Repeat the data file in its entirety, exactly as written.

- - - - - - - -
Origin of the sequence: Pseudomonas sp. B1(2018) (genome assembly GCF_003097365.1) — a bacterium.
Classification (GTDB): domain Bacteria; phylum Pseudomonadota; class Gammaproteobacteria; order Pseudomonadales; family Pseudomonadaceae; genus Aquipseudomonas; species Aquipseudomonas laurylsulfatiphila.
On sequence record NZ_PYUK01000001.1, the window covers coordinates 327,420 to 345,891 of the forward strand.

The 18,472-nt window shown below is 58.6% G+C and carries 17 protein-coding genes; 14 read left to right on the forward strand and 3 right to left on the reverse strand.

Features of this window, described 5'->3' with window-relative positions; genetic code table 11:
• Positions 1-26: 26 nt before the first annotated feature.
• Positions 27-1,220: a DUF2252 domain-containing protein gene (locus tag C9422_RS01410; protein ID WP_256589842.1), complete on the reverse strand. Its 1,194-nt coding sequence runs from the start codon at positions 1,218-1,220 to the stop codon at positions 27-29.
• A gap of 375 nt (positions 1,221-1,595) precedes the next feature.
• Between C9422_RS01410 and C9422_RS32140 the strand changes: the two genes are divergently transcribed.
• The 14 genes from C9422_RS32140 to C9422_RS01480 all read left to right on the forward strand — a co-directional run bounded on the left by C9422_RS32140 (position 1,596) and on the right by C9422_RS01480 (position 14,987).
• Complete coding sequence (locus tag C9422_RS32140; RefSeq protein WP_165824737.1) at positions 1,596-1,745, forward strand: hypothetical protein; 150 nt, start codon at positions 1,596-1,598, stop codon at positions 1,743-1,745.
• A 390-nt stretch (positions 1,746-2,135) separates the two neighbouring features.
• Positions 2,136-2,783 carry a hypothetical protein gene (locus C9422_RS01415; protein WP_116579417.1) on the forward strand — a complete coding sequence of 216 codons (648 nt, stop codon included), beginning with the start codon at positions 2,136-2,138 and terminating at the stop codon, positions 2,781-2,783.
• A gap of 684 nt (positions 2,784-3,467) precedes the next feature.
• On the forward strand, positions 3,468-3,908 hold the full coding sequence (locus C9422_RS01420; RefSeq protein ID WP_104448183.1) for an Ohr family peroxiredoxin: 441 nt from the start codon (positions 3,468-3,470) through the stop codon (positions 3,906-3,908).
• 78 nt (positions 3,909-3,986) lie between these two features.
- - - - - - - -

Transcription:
Origin of the sequence: Pseudomonas sp. B1(2018) (genome assembly GCF_003097365.1) — a bacterium.
Classification (GTDB): domain Bacteria; phylum Pseudomonadota; class Gammaproteobacteria; order Pseudomonadales; family Pseudomonadaceae; genus Aquipseudomonas; species Aquipseudomonas laurylsulfatiphila.
On sequence record NZ_PYUK01000001.1, the window covers coordinates 327,420 to 345,891 of the forward strand.

The 18,472-nt window shown below is 58.6% G+C and carries 17 protein-coding genes; 14 read left to right on the forward strand and 3 right to left on the reverse strand.

Features of this window, described 5'->3' with window-relative positions; genetic code table 11:
• Positions 1-26: 26 nt before the first annotated feature.
• Positions 27-1,220: a DUF2252 domain-containing protein gene (locus tag C9422_RS01410; protein ID WP_256589842.1), complete on the reverse strand. Its 1,194-nt coding sequence runs from the start codon at positions 1,218-1,220 to the stop codon at positions 27-29.
• A gap of 375 nt (positions 1,221-1,595) precedes the next feature.
• Between C9422_RS01410 and C9422_RS32140 the strand changes: the two genes are divergently transcribed.
• The 14 genes from C9422_RS32140 to C9422_RS01480 all read left to right on the forward strand — a co-directional run bounded on the left by C9422_RS32140 (position 1,596) and on the right by C9422_RS01480 (position 14,987).
• Complete coding sequence (locus tag C9422_RS32140; RefSeq protein WP_165824737.1) at positions 1,596-1,745, forward strand: hypothetical protein; 150 nt, start codon at positions 1,596-1,598, stop codon at positions 1,743-1,745.
• A 390-nt stretch (positions 1,746-2,135) separates the two neighbouring features.
• Positions 2,136-2,783 carry a hypothetical protein gene (locus C9422_RS01415; protein WP_116579417.1) on the forward strand — a complete coding sequence of 216 codons (648 nt, stop codon included), beginning with the start codon at positions 2,136-2,138 and terminating at the stop codon, positions 2,781-2,783.
• A gap of 684 nt (positions 2,784-3,467) precedes the next feature.
• On the forward strand, positions 3,468-3,908 hold the full coding sequence (locus C9422_RS01420; RefSeq protein ID WP_104448183.1) for an Ohr family peroxiredoxin: 441 nt from the start codon (positions 3,468-3,470) through the stop codon (positions 3,906-3,908).
• 78 nt (positions 3,909-3,986) lie between these two features.